Friday, March 07, 2014

The Disgrace: The Subharti University Affair

There is a lot of talk about freedom and tolerance in Chinese Higher Ed. I remember one English University getting into trouble for letting a student writing a dissertation on Pornography in their campus in Dubai. Tales like this are often told by Indian Academics, implicitly highlighting the freedom that a democracy is supposed to guarantee. And, at one level, that's almost taken for granted - no one discusses whether academic freedom could be an issue in Indian campuses. 

However, if one needed an ugly incident to start talking about this, we have got one now. Indeed, the case I am referring to relates to basic freedom of expression, a much more fundamental issue than academic freedom, but without which, discussions about academic freedom is meaningless. An event which brings out a picture of India's campus culture that would undermine the smugness about democracy guarantees freedom.

I am talking about the decision of Meerut's Subharati University (the website here, which seems to be hacked by Pro-Pakistani hackers at the time of writing) , a high profile Private University about 60 miles from Delhi, to expel 60 odd Kashmiri students for cheering for Pakistan during an Asia Cup Cricket Match, which India narrowly lost. The students were summarily expelled after fighting with other Pro-India students, thrown out of their lodging and a police case for treason was launched against them. While people are debating the details, whether these students given a notice to leave or they were summarily kicked out, whether they are being expelled for causing damages to property because of the fighting, one should see it for what it is: A disgrace!

Street fights over supporting Pakistan in Cricket is a common thing in India. This is a common way for poor Indian Muslims to express their dissent. Hindu Indians often equate this with their lack of loyalty to India, because they fail the Tebbit Test, and see this as synonymous to terrorism. Growing up in a place which was not far from a Muslim slum, this was one of the odd realities of my life. However, with time and interactions with people from those communities over a period of time, I got real: Among many different realisations, one of the most important was to accept the cosmopolitan values of the Indian Republic as it was conceived, and grow up and see the act for what it is: Supporting a side in a Cricket game. This isn't terrorism, and those who support Pakistan are not terrorists themselves. Such nuanced logic may not be of much use in the face of street passions, but one would expect an university, and its leaders, to be able to see things dispassionately. Remember these universities are the ones which want to internationalise and always very keen to recruit students from other countries, yet it equates which side you support in cricket matches with campus radicalism. 

I shall claim that this is symptomatic of India's academic culture. I am not familiar with the university in question, but know of others in India's equivalent of knowledge corridor, hundreds of colleges and universities clustered around this area near Delhi. They are usually run not by Academics but by retired generals - like other developing countries, armed forces are seen as the model of work ethic in India - and their rules and norms are usually modelled around the Army code of conduct. Privately owned, most of these institutions represent an explosive mix of profit motive and army discipline, and a complete disdain for any dissent, however trivial.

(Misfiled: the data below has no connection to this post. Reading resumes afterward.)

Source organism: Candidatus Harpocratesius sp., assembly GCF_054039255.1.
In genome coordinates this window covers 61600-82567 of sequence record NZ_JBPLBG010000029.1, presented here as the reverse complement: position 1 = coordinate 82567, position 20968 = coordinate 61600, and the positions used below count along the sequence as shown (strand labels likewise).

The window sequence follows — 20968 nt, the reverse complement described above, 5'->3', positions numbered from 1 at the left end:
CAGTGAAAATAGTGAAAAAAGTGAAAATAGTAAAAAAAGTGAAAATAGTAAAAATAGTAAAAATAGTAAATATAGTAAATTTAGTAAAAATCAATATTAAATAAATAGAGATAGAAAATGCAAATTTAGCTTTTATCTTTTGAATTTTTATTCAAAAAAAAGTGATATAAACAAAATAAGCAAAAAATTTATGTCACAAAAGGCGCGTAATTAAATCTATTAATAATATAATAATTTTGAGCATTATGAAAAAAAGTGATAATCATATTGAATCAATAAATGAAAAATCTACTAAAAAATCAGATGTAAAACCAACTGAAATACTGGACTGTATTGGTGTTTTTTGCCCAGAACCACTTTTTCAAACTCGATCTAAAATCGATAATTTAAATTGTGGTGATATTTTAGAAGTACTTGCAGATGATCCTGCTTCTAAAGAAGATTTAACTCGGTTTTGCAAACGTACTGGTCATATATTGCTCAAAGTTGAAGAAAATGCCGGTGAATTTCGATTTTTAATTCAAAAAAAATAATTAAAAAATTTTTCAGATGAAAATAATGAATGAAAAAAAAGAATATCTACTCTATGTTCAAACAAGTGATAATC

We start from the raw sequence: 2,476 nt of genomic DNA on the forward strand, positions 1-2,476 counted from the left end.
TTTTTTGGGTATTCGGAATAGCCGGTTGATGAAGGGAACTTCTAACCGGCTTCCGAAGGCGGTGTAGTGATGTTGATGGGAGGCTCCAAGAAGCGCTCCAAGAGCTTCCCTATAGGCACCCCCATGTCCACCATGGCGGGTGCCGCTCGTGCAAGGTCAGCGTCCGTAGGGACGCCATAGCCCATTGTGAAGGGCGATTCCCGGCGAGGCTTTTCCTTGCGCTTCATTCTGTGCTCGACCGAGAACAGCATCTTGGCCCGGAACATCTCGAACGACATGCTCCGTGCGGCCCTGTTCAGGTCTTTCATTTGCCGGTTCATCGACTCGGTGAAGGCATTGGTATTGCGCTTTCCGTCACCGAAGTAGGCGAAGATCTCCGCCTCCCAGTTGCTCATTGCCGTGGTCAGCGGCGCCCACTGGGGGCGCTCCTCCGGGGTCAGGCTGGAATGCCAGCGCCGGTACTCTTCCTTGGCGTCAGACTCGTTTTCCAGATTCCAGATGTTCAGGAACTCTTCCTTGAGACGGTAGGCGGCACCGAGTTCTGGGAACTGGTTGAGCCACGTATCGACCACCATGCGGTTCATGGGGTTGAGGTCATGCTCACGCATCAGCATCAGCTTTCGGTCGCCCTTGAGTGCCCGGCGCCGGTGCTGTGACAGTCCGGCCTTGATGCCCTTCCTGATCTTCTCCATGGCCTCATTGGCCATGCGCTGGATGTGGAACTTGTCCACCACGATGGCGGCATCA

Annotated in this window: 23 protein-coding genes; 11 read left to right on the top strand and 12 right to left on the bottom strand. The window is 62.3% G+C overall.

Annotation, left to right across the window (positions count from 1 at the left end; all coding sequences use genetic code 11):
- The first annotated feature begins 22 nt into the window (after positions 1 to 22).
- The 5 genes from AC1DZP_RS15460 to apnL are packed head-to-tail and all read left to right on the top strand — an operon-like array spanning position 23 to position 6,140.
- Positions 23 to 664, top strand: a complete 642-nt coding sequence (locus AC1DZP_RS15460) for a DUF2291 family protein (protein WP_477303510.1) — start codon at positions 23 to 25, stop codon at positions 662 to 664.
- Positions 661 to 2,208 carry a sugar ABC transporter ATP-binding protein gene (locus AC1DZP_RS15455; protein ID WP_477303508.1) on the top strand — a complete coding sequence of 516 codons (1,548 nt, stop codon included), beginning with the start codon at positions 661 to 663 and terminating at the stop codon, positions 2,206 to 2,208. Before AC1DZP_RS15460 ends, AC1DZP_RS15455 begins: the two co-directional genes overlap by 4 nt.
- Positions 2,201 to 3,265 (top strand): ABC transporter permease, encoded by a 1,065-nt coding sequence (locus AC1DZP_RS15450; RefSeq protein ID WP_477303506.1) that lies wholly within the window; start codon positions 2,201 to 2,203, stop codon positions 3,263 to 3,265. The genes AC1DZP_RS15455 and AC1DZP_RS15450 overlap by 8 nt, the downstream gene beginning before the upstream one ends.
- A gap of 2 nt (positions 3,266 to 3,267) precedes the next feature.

I therefore hope that this event will open new discussions about tolerance, diversity and freedom. As I said before, these things are taken for granted in India but they are hardly the sort of thing that could be, should be, taken for granted. It took many generations of struggle to establish these cultures, and as we have seen, notably in the examples of Nazi Germany, it is quite easy to destroy these values. And, again, it starts with incidents such as these, and those unaffected tolerating it, treating it as an aberration rather than what it really is - a symptom.

Therefore, we are in the need of tackling fascism, which is a far cry from any nuanced discussion about academic freedom. One could argue Subharti is atypical - a bottom-rung private university, more a cowboy college than a serious academic institution - but that observation will be inaccurate. Not just Subharti is quite high profile in a high profile territory known for its density of universities, more students attend private universities in India today than public institutions: In fact, government's great hope of bringing about higher education revolution in India rests on expansion of private universities.

While we know the media storm will die down soon - after all, this is just a few Kashmiri students and most Hindu Indians will feel affronted with their 'crime' - India will be better served if this debate fully plays out. One could argue that the university has failed to live up to the standards (though that is unlikely as most universities are owned by the rich and the powerful), which will hopefully lead to a discussion what these standards should be. However, on a broader scale, this should hopefully shake us out of our complacence and encourage a hard look at the culture of the Indian campuses.


Note: One correspondent told me that the fact the website of the university is hacked by Pro-Pakistani Hackers now (complete with abuse, spelling errors and Pro-Pakistan slogans), one should realise that the university's actions may have been justified. Really? I think my point of the university departing from neutrality and tolerance still holds: This is not about condoning what hackers may have done, nor the politics of majoritarianism that followed (see the story of BJP demanding 'action' against the students). 

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